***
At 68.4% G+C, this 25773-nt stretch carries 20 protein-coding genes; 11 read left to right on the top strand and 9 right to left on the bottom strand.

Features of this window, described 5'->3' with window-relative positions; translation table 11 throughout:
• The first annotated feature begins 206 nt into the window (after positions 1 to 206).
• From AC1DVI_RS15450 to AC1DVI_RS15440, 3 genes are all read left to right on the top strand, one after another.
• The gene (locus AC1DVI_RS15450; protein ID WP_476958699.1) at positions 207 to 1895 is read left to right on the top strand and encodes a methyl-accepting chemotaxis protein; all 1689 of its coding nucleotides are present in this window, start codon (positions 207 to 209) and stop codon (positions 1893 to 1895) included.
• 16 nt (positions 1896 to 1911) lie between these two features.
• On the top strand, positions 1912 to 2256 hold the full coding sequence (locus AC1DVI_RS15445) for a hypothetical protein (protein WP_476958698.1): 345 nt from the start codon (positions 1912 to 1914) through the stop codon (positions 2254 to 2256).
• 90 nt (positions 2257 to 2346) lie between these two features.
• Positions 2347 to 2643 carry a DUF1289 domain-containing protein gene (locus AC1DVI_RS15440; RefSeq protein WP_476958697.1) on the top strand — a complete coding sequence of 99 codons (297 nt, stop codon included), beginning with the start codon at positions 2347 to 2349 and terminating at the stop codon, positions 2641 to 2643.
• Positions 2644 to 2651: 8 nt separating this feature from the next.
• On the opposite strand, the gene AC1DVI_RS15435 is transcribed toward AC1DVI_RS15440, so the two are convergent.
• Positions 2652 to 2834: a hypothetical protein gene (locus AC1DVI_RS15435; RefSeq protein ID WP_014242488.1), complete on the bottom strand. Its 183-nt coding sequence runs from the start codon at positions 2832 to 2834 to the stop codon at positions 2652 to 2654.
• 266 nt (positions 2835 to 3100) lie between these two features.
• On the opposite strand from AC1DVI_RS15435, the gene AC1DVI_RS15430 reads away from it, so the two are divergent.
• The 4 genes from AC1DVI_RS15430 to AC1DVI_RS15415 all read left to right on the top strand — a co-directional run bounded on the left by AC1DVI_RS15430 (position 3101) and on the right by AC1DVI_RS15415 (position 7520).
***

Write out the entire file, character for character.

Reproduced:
At 68.4% G+C, this 25773-nt stretch carries 20 protein-coding genes; 11 read left to right on the top strand and 9 right to left on the bottom strand.

Features of this window, described 5'->3' with window-relative positions; translation table 11 throughout:
• The first annotated feature begins 206 nt into the window (after positions 1 to 206).
• From AC1DVI_RS15450 to AC1DVI_RS15440, 3 genes are all read left to right on the top strand, one after another.
• The gene (locus AC1DVI_RS15450; protein ID WP_476958699.1) at positions 207 to 1895 is read left to right on the top strand and encodes a methyl-accepting chemotaxis protein; all 1689 of its coding nucleotides are present in this window, start codon (positions 207 to 209) and stop codon (positions 1893 to 1895) included.
• 16 nt (positions 1896 to 1911) lie between these two features.
• On the top strand, positions 1912 to 2256 hold the full coding sequence (locus AC1DVI_RS15445) for a hypothetical protein (protein WP_476958698.1): 345 nt from the start codon (positions 1912 to 1914) through the stop codon (positions 2254 to 2256).
• 90 nt (positions 2257 to 2346) lie between these two features.
• Positions 2347 to 2643 carry a DUF1289 domain-containing protein gene (locus AC1DVI_RS15440; RefSeq protein WP_476958697.1) on the top strand — a complete coding sequence of 99 codons (297 nt, stop codon included), beginning with the start codon at positions 2347 to 2349 and terminating at the stop codon, positions 2641 to 2643.
• Positions 2644 to 2651: 8 nt separating this feature from the next.
• On the opposite strand, the gene AC1DVI_RS15435 is transcribed toward AC1DVI_RS15440, so the two are convergent.
• Positions 2652 to 2834: a hypothetical protein gene (locus AC1DVI_RS15435; RefSeq protein ID WP_014242488.1), complete on the bottom strand. Its 183-nt coding sequence runs from the start codon at positions 2832 to 2834 to the stop codon at positions 2652 to 2654.
• 266 nt (positions 2835 to 3100) lie between these two features.
• On the opposite strand from AC1DVI_RS15435, the gene AC1DVI_RS15430 reads away from it, so the two are divergent.
• The 4 genes from AC1DVI_RS15430 to AC1DVI_RS15415 all read left to right on the top strand — a co-directional run bounded on the left by AC1DVI_RS15430 (position 3101) and on the right by AC1DVI_RS15415 (position 7520).